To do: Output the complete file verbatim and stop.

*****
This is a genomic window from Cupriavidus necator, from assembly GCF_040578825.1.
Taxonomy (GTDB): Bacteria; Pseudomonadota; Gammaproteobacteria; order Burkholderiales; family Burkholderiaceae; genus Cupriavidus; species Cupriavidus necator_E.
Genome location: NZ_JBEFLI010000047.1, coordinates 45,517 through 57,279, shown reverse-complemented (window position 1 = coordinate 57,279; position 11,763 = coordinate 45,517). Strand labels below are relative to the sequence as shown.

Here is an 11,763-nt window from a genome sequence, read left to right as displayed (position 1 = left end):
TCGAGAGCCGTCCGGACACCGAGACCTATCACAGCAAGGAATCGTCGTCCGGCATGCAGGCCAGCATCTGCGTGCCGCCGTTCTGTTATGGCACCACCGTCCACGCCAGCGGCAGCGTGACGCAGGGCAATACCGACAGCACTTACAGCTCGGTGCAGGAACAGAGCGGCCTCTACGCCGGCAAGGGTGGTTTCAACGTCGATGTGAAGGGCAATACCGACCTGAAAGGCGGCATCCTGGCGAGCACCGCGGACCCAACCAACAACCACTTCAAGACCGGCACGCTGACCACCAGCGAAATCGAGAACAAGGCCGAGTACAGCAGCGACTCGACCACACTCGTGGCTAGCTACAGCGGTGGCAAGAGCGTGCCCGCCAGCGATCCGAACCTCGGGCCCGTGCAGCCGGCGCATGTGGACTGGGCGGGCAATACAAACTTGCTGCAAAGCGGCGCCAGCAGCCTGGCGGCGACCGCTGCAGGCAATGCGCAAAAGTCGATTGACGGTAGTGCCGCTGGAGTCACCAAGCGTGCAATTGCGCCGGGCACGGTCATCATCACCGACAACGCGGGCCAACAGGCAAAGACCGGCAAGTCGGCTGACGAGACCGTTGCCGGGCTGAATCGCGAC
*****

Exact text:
This is a genomic window from Cupriavidus necator, from assembly GCF_040578825.1.
Taxonomy (GTDB): Bacteria; Pseudomonadota; Gammaproteobacteria; order Burkholderiales; family Burkholderiaceae; genus Cupriavidus; species Cupriavidus necator_E.
Genome location: NZ_JBEFLI010000047.1, coordinates 45,517 through 57,279, shown reverse-complemented (window position 1 = coordinate 57,279; position 11,763 = coordinate 45,517). Strand labels below are relative to the sequence as shown.

Here is an 11,763-nt window from a genome sequence, read left to right as displayed (position 1 = left end):
TCGAGAGCCGTCCGGACACCGAGACCTATCACAGCAAGGAATCGTCGTCCGGCATGCAGGCCAGCATCTGCGTGCCGCCGTTCTGTTATGGCACCACCGTCCACGCCAGCGGCAGCGTGACGCAGGGCAATACCGACAGCACTTACAGCTCGGTGCAGGAACAGAGCGGCCTCTACGCCGGCAAGGGTGGTTTCAACGTCGATGTGAAGGGCAATACCGACCTGAAAGGCGGCATCCTGGCGAGCACCGCGGACCCAACCAACAACCACTTCAAGACCGGCACGCTGACCACCAGCGAAATCGAGAACAAGGCCGAGTACAGCAGCGACTCGACCACACTCGTGGCTAGCTACAGCGGTGGCAAGAGCGTGCCCGCCAGCGATCCGAACCTCGGGCCCGTGCAGCCGGCGCATGTGGACTGGGCGGGCAATACAAACTTGCTGCAAAGCGGCGCCAGCAGCCTGGCGGCGACCGCTGCAGGCAATGCGCAAAAGTCGATTGACGGTAGTGCCGCTGGAGTCACCAAGCGTGCAATTGCGCCGGGCACGGTCATCATCACCGACAACGCGGGCCAACAGGCAAAGACCGGCAAGTCGGCTGACGAGACCGTTGCCGGGCTGAATCGCGAC